• Franz Keisler, who arrived in Allegany (Allegheny) County, Pennsylvania in 1860 [1]CITATION[CLOSE]
    Filby, P. William, Meyer, Mary K., Passenger and immigration lists index : a guide to published arrival records of about 500,000 passengers who came to the United States and Canada in the seventeenth, eighteenth, and nineteenth centuries. 1982-1985 Cumulated Supplements in Four Volumes Detroit, Mich. : Gale Research Co., 1985, Print (ISBN 0-8103-1795-8)

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Contemporary Notables of the name Keisler (post 1700)


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Contemporary Notables of the name Keisler (post 1700)



  • Randy Dean Keisler (b. 1976), American Major League Baseball pitcher
  • Peter D. Keisler (b. 1960), American former Assistant Attorney General in charge of the Civil Division at the U.S. Department of Justice
  • Howerd Jerome Keisler (b. 1936), American mathematician

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Motto


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Motto



The motto was originally a war cry or slogan. Mottoes first began to be shown with arms in the 14th and 15th centuries, but were not in general use until the 17th century. Thus the oldest coats of arms generally do not include a motto. Mottoes seldom form part of the grant of arms: Under most heraldic authorities, a motto is an optional component of the coat of arms, and can be added to or changed at will; many families have chosen not to display a motto.

Motto: Mit Gott fuer Kaiser und Reich
Motto Translation: With God for emperors and realm


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Keisler Family Crest Products


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Keisler Family Crest Products




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See Also


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See Also




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Citations


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Citations



  1. ^ Filby, P. William, Meyer, Mary K., Passenger and immigration lists index : a guide to published arrival records of about 500,000 passengers who came to the United States and Canada in the seventeenth, eighteenth, and nineteenth centuries. 1982-1985 Cumulated Supplements in Four Volumes Detroit, Mich. : Gale Research Co., 1985, Print (ISBN 0-8103-1795-8)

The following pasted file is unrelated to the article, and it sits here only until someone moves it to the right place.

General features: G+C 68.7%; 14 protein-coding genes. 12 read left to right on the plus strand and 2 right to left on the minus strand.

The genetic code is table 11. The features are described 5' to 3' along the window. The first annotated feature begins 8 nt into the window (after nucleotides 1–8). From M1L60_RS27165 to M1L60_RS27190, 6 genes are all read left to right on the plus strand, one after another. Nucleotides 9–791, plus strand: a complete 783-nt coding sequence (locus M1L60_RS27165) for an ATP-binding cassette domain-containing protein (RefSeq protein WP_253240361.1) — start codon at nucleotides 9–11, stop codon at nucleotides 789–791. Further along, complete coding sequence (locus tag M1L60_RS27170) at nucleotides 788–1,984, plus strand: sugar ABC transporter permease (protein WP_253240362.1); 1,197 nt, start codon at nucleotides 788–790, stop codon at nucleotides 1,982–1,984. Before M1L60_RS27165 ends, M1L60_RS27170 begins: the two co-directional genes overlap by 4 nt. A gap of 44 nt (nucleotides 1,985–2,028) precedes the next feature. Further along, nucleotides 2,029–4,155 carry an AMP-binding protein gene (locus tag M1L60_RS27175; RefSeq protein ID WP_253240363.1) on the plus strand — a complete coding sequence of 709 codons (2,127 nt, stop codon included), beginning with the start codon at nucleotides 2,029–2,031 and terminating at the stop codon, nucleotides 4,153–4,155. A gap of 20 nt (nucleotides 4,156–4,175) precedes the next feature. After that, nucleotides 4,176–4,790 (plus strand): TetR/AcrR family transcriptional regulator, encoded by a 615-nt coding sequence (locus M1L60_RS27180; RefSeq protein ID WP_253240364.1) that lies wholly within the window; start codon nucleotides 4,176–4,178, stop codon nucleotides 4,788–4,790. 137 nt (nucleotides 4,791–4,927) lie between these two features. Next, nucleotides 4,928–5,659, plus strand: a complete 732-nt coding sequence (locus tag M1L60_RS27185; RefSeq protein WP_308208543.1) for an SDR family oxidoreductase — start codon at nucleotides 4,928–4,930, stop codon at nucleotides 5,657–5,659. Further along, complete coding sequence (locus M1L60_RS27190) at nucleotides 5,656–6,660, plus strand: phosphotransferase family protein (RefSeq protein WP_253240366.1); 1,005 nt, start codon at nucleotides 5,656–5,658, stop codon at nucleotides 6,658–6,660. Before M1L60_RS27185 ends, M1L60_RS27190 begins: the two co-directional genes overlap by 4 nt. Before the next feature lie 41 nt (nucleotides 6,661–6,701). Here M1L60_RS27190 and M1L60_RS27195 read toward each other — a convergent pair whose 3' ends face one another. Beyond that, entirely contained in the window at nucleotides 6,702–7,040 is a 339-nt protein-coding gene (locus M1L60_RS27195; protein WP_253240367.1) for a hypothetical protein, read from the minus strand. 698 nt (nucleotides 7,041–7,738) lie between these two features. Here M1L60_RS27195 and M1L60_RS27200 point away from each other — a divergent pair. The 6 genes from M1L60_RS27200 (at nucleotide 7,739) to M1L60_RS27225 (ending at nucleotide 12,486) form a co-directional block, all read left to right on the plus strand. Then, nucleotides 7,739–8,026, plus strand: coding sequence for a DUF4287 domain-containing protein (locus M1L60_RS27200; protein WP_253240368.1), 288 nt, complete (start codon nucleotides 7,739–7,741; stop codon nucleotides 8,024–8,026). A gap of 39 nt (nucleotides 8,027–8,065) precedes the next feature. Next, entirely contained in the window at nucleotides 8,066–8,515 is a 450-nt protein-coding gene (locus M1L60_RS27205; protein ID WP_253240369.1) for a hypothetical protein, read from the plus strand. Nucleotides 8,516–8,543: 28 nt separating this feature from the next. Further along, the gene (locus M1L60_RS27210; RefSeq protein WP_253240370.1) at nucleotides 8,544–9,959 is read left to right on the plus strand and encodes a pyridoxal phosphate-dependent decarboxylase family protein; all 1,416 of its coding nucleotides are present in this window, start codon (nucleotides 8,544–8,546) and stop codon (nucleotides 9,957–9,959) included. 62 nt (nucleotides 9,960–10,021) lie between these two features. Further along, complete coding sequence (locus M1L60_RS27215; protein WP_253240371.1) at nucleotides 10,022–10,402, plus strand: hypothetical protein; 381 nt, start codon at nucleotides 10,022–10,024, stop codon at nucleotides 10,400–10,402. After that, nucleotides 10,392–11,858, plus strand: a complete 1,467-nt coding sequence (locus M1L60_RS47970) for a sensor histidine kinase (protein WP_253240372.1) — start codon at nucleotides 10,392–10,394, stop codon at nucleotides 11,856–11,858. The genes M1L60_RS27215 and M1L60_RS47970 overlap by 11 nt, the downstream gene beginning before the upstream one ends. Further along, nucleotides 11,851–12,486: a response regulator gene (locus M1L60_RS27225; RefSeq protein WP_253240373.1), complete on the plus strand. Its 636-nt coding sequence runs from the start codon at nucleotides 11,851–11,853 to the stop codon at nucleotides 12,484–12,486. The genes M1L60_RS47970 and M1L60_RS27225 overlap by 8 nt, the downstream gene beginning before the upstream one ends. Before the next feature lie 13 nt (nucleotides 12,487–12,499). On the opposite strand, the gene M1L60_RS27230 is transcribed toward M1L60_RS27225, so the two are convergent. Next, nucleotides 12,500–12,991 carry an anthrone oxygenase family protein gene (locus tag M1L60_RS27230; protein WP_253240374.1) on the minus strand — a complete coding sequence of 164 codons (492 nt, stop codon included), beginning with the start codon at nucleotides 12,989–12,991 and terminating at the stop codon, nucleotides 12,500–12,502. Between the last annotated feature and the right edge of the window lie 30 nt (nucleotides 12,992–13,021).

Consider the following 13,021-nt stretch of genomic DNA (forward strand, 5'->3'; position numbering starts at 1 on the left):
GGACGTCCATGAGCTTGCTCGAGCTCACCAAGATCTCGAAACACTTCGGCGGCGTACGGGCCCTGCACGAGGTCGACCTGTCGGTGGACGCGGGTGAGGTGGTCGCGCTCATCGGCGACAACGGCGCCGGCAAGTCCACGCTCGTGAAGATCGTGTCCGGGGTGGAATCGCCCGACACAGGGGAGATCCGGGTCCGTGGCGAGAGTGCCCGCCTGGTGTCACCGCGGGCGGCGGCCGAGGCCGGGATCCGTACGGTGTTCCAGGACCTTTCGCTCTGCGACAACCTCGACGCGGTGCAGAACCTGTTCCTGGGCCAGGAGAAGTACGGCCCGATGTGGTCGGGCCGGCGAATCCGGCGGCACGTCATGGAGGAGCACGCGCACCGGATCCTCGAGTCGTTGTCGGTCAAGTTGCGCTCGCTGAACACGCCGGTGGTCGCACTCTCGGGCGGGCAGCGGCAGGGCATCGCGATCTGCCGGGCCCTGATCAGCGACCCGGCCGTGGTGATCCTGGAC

Other References

  1. Jones, George F. The Germans of Colonial Georgia 1733-1783 Revised edition. Baltimore: Genealogical Publishing, 1986. Print. (ISBN 0806311614).
  2. Bahlow, Hans and Edda Gentry. Translation Dictionary of German Names 2nd Edition. Madison: University of Wisconsin, 2002. Print.
  3. Browning, Charles H. Americans of Royal Descent. Baltimore: Genealogical Publishing. Print.
  4. Brechenmacher, Josef Karlmann. Deutches Namenbuch. Stuttgart: Verlag von Adolf Bonz & Comp, 1928. Print.
  5. Götze, Alfred. Familiennamen im badischen Oberland. Heidelberg: C. Winter, 1918. Print.
  6. Rietstap, Johannes Baptist. Armorial Général. Baltimore: Genealogical Publishing Co. Print.
  7. Bahlow, Hans. Abhandlungen zur Namenforschung und Buchgeschichte. 1980. Print. (ISBN 978-3768690522).
  8. Kapff, Rudolf. Schwäbische Geschlechtsnamen. Stuttgart: Verlag Silberburg, 1927. Print.
  9. Karlsruhe. Badisches Generallandesarchiv Baden Emigration lists 1866-1911. Salt Lake City: Microfilm of Card Index by the Genealogical Society of Utah. Print.
  10. Fogleman, Aaron Spencer. Journeys German Immigration, Settlement and Political Culture in Colonial America 1717-1775. Philadelphia: University of Pennsylvania Press, 1986. Print. (ISBN 978-0812215489).
  11. ...

The Keisler Family Crest was acquired from the Houseofnames.com archives. The Keisler Family Crest was drawn according to heraldic standards based on published blazons. We generally include the oldest published family crest once associated with each surname.

This page was last modified on 9 January 2017 at 09:15.